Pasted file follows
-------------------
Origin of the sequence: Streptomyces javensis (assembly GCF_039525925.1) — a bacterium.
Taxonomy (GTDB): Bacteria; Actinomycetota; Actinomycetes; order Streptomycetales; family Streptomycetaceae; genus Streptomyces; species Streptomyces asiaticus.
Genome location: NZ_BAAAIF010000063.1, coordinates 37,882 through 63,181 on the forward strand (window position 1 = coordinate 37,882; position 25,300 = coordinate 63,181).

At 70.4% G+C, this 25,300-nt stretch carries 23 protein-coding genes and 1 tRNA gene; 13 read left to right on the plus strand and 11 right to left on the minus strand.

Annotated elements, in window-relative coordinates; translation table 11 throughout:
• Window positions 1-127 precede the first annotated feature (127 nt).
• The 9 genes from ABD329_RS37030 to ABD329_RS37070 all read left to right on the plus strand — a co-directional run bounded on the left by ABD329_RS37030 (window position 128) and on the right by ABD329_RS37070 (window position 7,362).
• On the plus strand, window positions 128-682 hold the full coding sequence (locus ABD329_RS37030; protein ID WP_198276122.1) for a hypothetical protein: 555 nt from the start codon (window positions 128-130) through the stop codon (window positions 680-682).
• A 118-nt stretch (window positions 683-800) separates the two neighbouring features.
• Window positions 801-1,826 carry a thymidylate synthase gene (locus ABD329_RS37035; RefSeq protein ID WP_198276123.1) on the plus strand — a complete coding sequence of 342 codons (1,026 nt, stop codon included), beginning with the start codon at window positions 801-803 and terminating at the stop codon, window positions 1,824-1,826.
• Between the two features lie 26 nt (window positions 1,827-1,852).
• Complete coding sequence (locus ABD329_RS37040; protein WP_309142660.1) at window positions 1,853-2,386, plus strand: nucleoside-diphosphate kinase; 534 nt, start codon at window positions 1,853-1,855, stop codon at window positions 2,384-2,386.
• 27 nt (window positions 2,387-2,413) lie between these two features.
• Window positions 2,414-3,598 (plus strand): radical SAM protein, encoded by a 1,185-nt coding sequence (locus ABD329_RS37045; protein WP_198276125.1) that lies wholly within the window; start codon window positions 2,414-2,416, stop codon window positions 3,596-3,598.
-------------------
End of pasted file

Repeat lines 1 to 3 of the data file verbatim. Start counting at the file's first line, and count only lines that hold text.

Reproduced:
Origin of the sequence: Streptomyces javensis (assembly GCF_039525925.1) — a bacterium.
Taxonomy (GTDB): Bacteria; Actinomycetota; Actinomycetes; order Streptomycetales; family Streptomycetaceae; genus Streptomyces; species Streptomyces asiaticus.
Genome location: NZ_BAAAIF010000063.1, coordinates 37,882 through 63,181 on the forward strand (window position 1 = coordinate 37,882; position 25,300 = coordinate 63,181).